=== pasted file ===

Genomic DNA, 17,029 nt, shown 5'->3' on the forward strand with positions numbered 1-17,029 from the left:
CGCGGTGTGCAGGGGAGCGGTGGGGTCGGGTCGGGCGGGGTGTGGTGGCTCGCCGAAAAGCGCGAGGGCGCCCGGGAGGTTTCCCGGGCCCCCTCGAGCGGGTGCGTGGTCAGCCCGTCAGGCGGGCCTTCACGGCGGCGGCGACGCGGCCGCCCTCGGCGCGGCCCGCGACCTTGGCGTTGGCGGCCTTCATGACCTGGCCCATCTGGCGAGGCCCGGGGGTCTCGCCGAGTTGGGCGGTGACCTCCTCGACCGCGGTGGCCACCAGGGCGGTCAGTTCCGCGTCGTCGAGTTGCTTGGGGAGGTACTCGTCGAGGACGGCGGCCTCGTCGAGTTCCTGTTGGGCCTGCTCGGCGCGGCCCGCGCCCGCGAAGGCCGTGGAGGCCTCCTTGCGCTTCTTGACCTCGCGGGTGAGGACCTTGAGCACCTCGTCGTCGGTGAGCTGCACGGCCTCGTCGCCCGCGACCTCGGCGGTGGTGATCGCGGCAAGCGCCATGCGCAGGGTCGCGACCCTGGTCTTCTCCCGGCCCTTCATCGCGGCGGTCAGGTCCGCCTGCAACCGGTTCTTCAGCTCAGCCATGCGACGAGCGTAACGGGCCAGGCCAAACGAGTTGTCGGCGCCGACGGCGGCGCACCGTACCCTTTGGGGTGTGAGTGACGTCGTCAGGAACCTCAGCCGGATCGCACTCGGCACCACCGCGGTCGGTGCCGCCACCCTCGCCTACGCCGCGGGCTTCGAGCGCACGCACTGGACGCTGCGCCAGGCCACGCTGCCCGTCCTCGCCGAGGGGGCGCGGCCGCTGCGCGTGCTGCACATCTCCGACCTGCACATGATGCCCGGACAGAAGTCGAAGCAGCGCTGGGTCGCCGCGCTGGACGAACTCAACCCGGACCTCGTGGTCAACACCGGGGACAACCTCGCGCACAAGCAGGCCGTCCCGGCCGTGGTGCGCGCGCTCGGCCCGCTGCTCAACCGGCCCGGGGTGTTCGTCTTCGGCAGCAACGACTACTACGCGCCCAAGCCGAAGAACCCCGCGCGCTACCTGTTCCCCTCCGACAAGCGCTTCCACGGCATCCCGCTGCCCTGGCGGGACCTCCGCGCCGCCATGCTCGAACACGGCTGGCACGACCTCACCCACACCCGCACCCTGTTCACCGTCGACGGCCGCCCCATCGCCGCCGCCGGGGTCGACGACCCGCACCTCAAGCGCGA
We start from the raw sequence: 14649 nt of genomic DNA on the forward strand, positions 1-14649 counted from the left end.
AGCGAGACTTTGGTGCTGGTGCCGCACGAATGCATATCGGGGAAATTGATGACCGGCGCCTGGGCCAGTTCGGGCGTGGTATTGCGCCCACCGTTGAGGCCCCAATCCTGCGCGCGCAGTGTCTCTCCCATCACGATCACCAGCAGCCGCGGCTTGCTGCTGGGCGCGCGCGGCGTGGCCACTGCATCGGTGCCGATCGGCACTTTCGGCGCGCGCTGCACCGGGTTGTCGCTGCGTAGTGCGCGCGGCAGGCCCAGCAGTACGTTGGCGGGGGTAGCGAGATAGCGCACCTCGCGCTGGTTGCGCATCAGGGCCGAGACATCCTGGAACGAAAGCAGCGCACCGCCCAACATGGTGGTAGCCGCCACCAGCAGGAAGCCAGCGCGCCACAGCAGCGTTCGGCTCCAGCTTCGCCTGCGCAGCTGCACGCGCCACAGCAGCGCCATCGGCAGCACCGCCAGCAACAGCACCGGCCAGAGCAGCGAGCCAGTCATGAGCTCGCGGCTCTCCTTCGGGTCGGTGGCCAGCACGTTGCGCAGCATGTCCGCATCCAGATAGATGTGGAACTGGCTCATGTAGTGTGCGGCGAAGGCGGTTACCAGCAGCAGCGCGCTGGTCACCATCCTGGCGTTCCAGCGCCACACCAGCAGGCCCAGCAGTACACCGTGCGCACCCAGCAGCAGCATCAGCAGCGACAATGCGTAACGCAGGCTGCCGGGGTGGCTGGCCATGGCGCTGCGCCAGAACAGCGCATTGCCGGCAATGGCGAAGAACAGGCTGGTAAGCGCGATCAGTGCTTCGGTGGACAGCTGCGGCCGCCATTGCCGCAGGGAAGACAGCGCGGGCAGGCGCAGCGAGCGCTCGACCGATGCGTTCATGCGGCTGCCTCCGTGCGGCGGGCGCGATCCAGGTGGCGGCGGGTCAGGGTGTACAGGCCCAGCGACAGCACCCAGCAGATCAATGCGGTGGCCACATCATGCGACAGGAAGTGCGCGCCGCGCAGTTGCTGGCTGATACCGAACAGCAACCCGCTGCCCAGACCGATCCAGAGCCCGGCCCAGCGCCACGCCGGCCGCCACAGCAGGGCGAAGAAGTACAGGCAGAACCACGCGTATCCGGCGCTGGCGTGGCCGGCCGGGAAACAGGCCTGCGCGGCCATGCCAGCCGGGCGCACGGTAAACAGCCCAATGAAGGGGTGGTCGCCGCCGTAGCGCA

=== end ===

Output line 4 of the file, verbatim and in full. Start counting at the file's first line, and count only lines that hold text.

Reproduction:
AGCGAGACTTTGGTGCTGGTGCCGCACGAATGCATATCGGGGAAATTGATGACCGGCGCCTGGGCCAGTTCGGGCGTGGTATTGCGCCCACCGTTGAGGCCCCAATCCTGCGCGCGCAGTGTCTCTCCCATCACGATCACCAGCAGCCGCGGCTTGCTGCTGGGCGCGCGCGGCGTGGCCACTGCATCGGTGCCGATCGGCACTTTCGGCGCGCGCTGCACCGGGTTGTCGCTGCGTAGTGCGCGCGGCAGGCCCAGCAGTACGTTGGCGGGGGTAGCGAGATAGCGCACCTCGCGCTGGTTGCGCATCAGGGCCGAGACATCCTGGAACGAAAGCAGCGCACCGCCCAACATGGTGGTAGCCGCCACCAGCAGGAAGCCAGCGCGCCACAGCAGCGTTCGGCTCCAGCTTCGCCTGCGCAGCTGCACGCGCCACAGCAGCGCCATCGGCAGCACCGCCAGCAACAGCACCGGCCAGAGCAGCGAGCCAGTCATGAGCTCGCGGCTCTCCTTCGGGTCGGTGGCCAGCACGTTGCGCAGCATGTCCGCATCCAGATAGATGTGGAACTGGCTCATGTAGTGTGCGGCGAAGGCGGTTACCAGCAGCAGCGCGCTGGTCACCATCCTGGCGTTCCAGCGCCACACCAGCAGGCCCAGCAGTACACCGTGCGCACCCAGCAGCAGCATCAGCAGCGACAATGCGTAACGCAGGCTGCCGGGGTGGCTGGCCATGGCGCTGCGCCAGAACAGCGCATTGCCGGCAATGGCGAAGAACAGGCTGGTAAGCGCGATCAGTGCTTCGGTGGACAGCTGCGGCCGCCATTGCCGCAGGGAAGACAGCGCGGGCAGGCGCAGCGAGCGCTCGACCGATGCGTTCATGCGGCTGCCTCCGTGCGGCGGGCGCGATCCAGGTGGCGGCGGGTCAGGGTGTACAGGCCCAGCGACAGCACCCAGCAGATCAATGCGGTGGCCACATCATGCGACAGGAAGTGCGCGCCGCGCAGTTGCTGGCTGATACCGAACAGCAACCCGCTGCCCAGACCGATCCAGAGCCCGGCCCAGCGCCACGCCGGCCGCCACAGCAGGGCGAAGAAGTACAGGCAGAACCACGCGTATCCGGCGCTGGCGTGGCCGGCCGGGAAACAGGCCTGCGCGGCCATGCCAGCCGGGCGCACGGTAAACAGCCCAATGAAGGGGTGGTCGCCGCCGTAGCGCA